Madison Husa English 151
Take a step back and look into the journey of how you write. Have you ever thought about a routine that you may have every time you sit down to write a paper, or an assignment for that matter? From my own experience I never thought much about the different techniques I use or the places I like to be or even what is around me at the time of my writing. What I do know is that procrastination gets the best of me. I would like to take you into the journey of what it takes for me to sit down and complete a paper.
As I sit down on my bed in my dorm room, I look around. I see the color pink everywhere, posters on the wall, and the door wide open. For many people being in the dorms can be a huge distraction or for those not in dorms and just anywhere where it can be noisy it can cause a problem. Often people use the library as a great source for peace and quiet as they work on a paper, an assignment, reading the million pages they were just assigned in a class, or studying for an exam. I on the other hand seem to lose even more focus if I am stuck somewhere with hardly any noise. While I sit in my room and start to write my mind starts going everywhere. I always go directly to the internet and get on Facebook. It is such a bad habit, but before I start anything I have that urge to at least check and hope I am not missing out on anything as I am working. After that I will sit and stare at the blank word document in hopes that something will just appear on the paper. Knowing that a paper will not just write itself I start to analyze what I am supposed to be writing about. Often I will start writing then I start to lose my train of thought, stop, and then try to go back and pick up where I left off. As I am working I will hear someone in the hall or I get a text and once again I decide to put the paper on hold knowing that since I have to turn it in by a specific date it will have to get done. Madison Husa English 151 See the problem? Procrastination is getting the best of me. I used to think in high school that I was one of the few people who had this problem, but once entering college I have met a lot of people who are in the same boat. After I fill that time, I go back to the paper and write another paragraph or so and then go back to finding something else that interrupts my time until at last I have to get my paper finished.
When I look at the process it takes me to just complete one paper I do not even understand how I manage to do it with all the distractions. This is a main reason I would consider myself a one- draft writer. By the time I get even one draft done I do not even have time to get to a second draft. While I go back through the paper to revise I tend to focus on the grammatical mistakes rather than content of the material. After reading pieces from different authors it has started to make me look at writing with a different perspective. In Shitty First Drafts by Anne Lamott she talks about how it is perfectly normal to have a shitty first draft and after you write that you are able to then move forward and produce a better second draft and then a third draft. I found this very helpful because I tend to have an idea in my mind that my first piece of work has to be perfect and that if it is not than something has to be wrong. Anne talks about how it is perfectly normal for even the best of writers to produce a first draft that they are going to consider ͞shitty͟.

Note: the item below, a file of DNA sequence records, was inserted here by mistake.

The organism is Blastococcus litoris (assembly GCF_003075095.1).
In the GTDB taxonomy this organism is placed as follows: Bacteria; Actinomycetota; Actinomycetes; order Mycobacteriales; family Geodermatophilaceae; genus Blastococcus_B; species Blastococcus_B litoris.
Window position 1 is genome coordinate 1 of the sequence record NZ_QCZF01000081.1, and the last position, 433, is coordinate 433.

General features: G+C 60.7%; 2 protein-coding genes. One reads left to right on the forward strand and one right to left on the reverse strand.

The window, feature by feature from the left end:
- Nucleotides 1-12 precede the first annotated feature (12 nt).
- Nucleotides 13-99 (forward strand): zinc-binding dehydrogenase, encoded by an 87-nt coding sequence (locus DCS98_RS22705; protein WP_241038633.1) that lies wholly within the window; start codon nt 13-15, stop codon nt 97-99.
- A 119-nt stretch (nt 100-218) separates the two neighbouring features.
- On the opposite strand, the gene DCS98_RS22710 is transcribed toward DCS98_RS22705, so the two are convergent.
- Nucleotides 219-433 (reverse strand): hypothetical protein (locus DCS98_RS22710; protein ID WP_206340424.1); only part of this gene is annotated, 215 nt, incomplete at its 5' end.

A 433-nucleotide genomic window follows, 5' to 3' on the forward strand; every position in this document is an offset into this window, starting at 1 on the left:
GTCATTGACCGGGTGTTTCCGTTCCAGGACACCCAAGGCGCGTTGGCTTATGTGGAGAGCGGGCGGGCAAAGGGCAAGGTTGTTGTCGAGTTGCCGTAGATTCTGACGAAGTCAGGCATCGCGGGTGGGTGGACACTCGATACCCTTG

A paragraph from her article really stuck with me and it said, ͞Almost all good writing begins with terrible first efforts. You need to start somewhere. Start by getting somethingͶ anythingͶdown on paper. A friend of mine says that the first draft is the down draftͶyou just get it down. The second draft is the up draftͶyou fix it up. You try to say what you have to say Madison Husa English 151 more accurately. And the third draft is the dental draft, where you check every tooth, to see if it͛s loose or cramped or decayed, or even, God help us, healthy.͟ (Lamott, pg. 303)
Another article that impacted how I looked differently at writing is from Allegra Goodman͛s Calming the Inner Critic and Getting to Work, in this article a big part that I liked was when she talks about loving your material, and write for yourself not for others. To stop worrying about who is going to look at it and critic it. (Goodman, pg. 309) This was huge for me because I have the tendency when I write to be more focused on what others will say then actually loving the work I produce. I look at the rubric and think to myself if I do not include or get everything perfect then it is not okay. As she says though you have to be able to write for yourself and to love the work you produce. That is the most important part.
Overall I feel that I am beginning to learn to not put off writing my paper as much as I do. I know that it is okay if my first draft doesn͛t turn out the way I want it too, but that working and revising what I have written will help get my final product. If I learn to love my work then it will help me to produce a piece I am proud of. I may never be able to sit in an area that is quiet or with no distractions, but I know that I can produce quality work. Madison Husa English 151 Works Cited Goodman, Allegra. ͞Calming the Inner Critic and Getting to Work.͟ New York Times, 12 Mar.
2001. Web. 30 Nov. 2009.
Lamott, Anne. ͞Shitty First Drafts.͟ Bird by Bird: Some Instructions on Writing and Life. New York: Anchor, 1994. 21-27. Print.
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